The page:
SW3 SW2 SW1 Stepping Mode Steps/Revolution
        Off Off Off Full, Both Phases On 200
        Off Off On Full, One Phase On 200
        Off On Off Half 400
        Off On On Quarter 800
        On Off Off Sixth 1200
        On Off On Eighth 1600
        On On Off Tenth 2000
        On On On Twelfth/Sixteenth* 2400/3200
        *Sixteenth step mode requires a special firmware version which
        is available upon special request and also in the open source firmware.
      • SW4 in conjunction with JP1 and two pull-up/down resistors selects the method of motor braking.
        • SW4 off, JP1 on, pull-up resistor R10 populated – Motor braking active when drive is disabled.
        • SW4 on, JP1 on, pull-up resistor R10 populated – Motor is allowed to freewheel when drive is disabled.
        • JP1 off and pull-down resistor R11 populated – Motor braking always disabled.
        • All other combinations of SW4, JP1 and pull-up/down resistors are invalid and drive operation is undefined. DO NOT populate both R10 and R11!
      • SW5 is used to enable test mode. This allows the user to test their wiring and drive/motor operation with no external step signal. During test mode, the drive will internally generate a step signal to rotate the motor at approximately 1 revolution per second. The drive must be enabled and will respond to the direction pin. To enable the drive with no external enable signal, you can temporarily connect J1-3 (Com) to J3-1 (Opto Com) and J1-1 (+5Vout) to J3-4 (Enable). The motor will change directions if J1-1 (+5Vout) is connected to J3-2 (Direction).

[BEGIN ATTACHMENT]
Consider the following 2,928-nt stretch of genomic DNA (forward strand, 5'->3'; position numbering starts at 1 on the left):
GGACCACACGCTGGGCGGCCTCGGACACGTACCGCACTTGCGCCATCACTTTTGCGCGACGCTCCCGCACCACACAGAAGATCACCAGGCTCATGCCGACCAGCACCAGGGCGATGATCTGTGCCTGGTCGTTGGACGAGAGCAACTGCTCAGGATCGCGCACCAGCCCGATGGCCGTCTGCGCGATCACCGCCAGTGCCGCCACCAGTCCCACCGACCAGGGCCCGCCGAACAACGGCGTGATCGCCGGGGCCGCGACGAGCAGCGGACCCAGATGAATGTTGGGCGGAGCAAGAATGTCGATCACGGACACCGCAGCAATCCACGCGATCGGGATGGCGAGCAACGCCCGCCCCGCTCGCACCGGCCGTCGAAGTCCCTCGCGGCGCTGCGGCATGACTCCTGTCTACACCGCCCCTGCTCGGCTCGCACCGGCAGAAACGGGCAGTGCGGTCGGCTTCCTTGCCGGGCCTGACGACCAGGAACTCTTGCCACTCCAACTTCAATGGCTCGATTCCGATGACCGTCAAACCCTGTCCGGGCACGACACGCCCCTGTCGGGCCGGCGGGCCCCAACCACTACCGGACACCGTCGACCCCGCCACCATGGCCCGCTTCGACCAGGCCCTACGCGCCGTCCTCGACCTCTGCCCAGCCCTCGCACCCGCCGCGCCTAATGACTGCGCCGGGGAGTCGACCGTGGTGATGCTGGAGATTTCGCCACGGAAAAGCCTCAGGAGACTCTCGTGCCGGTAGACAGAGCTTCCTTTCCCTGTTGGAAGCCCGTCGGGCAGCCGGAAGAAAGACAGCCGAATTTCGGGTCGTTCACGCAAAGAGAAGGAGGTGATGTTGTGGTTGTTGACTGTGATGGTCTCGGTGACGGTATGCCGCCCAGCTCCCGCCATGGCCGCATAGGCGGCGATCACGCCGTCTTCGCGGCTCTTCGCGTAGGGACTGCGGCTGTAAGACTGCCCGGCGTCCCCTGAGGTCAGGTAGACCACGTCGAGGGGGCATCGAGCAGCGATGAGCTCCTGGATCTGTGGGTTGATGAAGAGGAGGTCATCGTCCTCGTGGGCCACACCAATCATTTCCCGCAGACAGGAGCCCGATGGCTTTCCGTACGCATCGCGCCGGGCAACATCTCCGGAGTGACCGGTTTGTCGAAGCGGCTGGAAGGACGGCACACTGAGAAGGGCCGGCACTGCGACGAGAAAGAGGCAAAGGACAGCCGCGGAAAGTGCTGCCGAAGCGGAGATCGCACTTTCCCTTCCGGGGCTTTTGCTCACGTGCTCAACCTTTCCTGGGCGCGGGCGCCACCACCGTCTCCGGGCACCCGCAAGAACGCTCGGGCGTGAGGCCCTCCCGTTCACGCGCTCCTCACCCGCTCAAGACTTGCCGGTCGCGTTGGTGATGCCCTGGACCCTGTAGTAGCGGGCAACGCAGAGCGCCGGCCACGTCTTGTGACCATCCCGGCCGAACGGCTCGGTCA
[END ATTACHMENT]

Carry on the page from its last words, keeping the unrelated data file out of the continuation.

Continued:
• JP2 is used to enable/disable automatic idle current reduction. When JP2 is on, idle current is reduced when no step signal has been received for 3 seconds. Full motor current is restored upon the next step signal. The amount of idle current reduction can be manipulated by changing R9 in the R8/R9 voltage divider. The default value of 1k allows for a 50% reduction. Using a 2k in place of R9 will allow for a 33% reduction.
      • Current Limiting is set by adjusting potentiometers R4 and R5. The resistance as seen from pin 13 to ground on each of the LMD18245T driver chips (test points 6 & 7) should be set to 18750/I where I is the maximum desired winding current. (Where this comes from?) R2 and R3 (6.2 kohm resistors) are in series with the potentiometer to prevent the motor current from being set higher the driver chip’s maximum rated load current. Potentiometers R4 and R5 should be set to identical values. Here is a picture (246 kb) showing how to adjust R4 when measuring from TP6.

      For more detail: An AVR-Based Microstepping Bipolar Chopper Stepper Motor Driver (STMD)


About The Author

Ibrar Ayyub

Ibrar Ayyub is an experienced technical writer with a Master's degree in computer science from BZU Multan University. He has written for various industries, mainly home automation, and engineering. He has a clear and simple writing style and is skilled in using infographics and diagrams. He is a great researcher and is able to present information in a well-organized and logical manner.